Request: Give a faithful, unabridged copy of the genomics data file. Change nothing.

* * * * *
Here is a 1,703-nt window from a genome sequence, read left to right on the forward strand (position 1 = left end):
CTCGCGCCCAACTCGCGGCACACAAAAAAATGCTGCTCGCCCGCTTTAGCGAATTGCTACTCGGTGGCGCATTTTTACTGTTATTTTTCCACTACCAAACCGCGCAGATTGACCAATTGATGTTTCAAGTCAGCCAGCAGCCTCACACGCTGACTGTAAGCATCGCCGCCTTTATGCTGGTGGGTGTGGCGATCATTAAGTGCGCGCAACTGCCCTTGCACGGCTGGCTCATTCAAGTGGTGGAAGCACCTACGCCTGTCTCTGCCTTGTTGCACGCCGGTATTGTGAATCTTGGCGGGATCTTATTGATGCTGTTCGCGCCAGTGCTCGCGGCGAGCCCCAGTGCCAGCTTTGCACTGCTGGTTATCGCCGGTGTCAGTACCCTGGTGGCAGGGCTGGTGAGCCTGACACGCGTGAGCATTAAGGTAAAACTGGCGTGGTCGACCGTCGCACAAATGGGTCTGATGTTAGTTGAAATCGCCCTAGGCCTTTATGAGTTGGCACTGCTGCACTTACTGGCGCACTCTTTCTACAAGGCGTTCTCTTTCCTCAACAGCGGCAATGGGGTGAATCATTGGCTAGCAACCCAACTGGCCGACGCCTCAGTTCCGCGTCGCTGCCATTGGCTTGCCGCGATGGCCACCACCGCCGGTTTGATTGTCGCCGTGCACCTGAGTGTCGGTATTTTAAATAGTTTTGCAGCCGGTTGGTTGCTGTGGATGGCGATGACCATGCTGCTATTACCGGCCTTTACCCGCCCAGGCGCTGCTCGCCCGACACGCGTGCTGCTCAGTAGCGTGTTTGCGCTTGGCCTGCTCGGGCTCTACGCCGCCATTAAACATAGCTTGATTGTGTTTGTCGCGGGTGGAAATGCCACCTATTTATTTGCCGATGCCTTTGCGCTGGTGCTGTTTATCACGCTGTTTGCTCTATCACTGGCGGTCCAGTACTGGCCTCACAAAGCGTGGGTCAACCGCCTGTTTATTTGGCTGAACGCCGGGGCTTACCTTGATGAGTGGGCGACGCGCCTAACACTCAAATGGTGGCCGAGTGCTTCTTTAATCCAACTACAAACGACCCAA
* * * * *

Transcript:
Here is a 1,703-nt window from a genome sequence, read left to right on the forward strand (position 1 = left end):
CTCGCGCCCAACTCGCGGCACACAAAAAAATGCTGCTCGCCCGCTTTAGCGAATTGCTACTCGGTGGCGCATTTTTACTGTTATTTTTCCACTACCAAACCGCGCAGATTGACCAATTGATGTTTCAAGTCAGCCAGCAGCCTCACACGCTGACTGTAAGCATCGCCGCCTTTATGCTGGTGGGTGTGGCGATCATTAAGTGCGCGCAACTGCCCTTGCACGGCTGGCTCATTCAAGTGGTGGAAGCACCTACGCCTGTCTCTGCCTTGTTGCACGCCGGTATTGTGAATCTTGGCGGGATCTTATTGATGCTGTTCGCGCCAGTGCTCGCGGCGAGCCCCAGTGCCAGCTTTGCACTGCTGGTTATCGCCGGTGTCAGTACCCTGGTGGCAGGGCTGGTGAGCCTGACACGCGTGAGCATTAAGGTAAAACTGGCGTGGTCGACCGTCGCACAAATGGGTCTGATGTTAGTTGAAATCGCCCTAGGCCTTTATGAGTTGGCACTGCTGCACTTACTGGCGCACTCTTTCTACAAGGCGTTCTCTTTCCTCAACAGCGGCAATGGGGTGAATCATTGGCTAGCAACCCAACTGGCCGACGCCTCAGTTCCGCGTCGCTGCCATTGGCTTGCCGCGATGGCCACCACCGCCGGTTTGATTGTCGCCGTGCACCTGAGTGTCGGTATTTTAAATAGTTTTGCAGCCGGTTGGTTGCTGTGGATGGCGATGACCATGCTGCTATTACCGGCCTTTACCCGCCCAGGCGCTGCTCGCCCGACACGCGTGCTGCTCAGTAGCGTGTTTGCGCTTGGCCTGCTCGGGCTCTACGCCGCCATTAAACATAGCTTGATTGTGTTTGTCGCGGGTGGAAATGCCACCTATTTATTTGCCGATGCCTTTGCGCTGGTGCTGTTTATCACGCTGTTTGCTCTATCACTGGCGGTCCAGTACTGGCCTCACAAAGCGTGGGTCAACCGCCTGTTTATTTGGCTGAACGCCGGGGCTTACCTTGATGAGTGGGCGACGCGCCTAACACTCAAATGGTGGCCGAGTGCTTCTTTAATCCAACTACAAACGACCCAA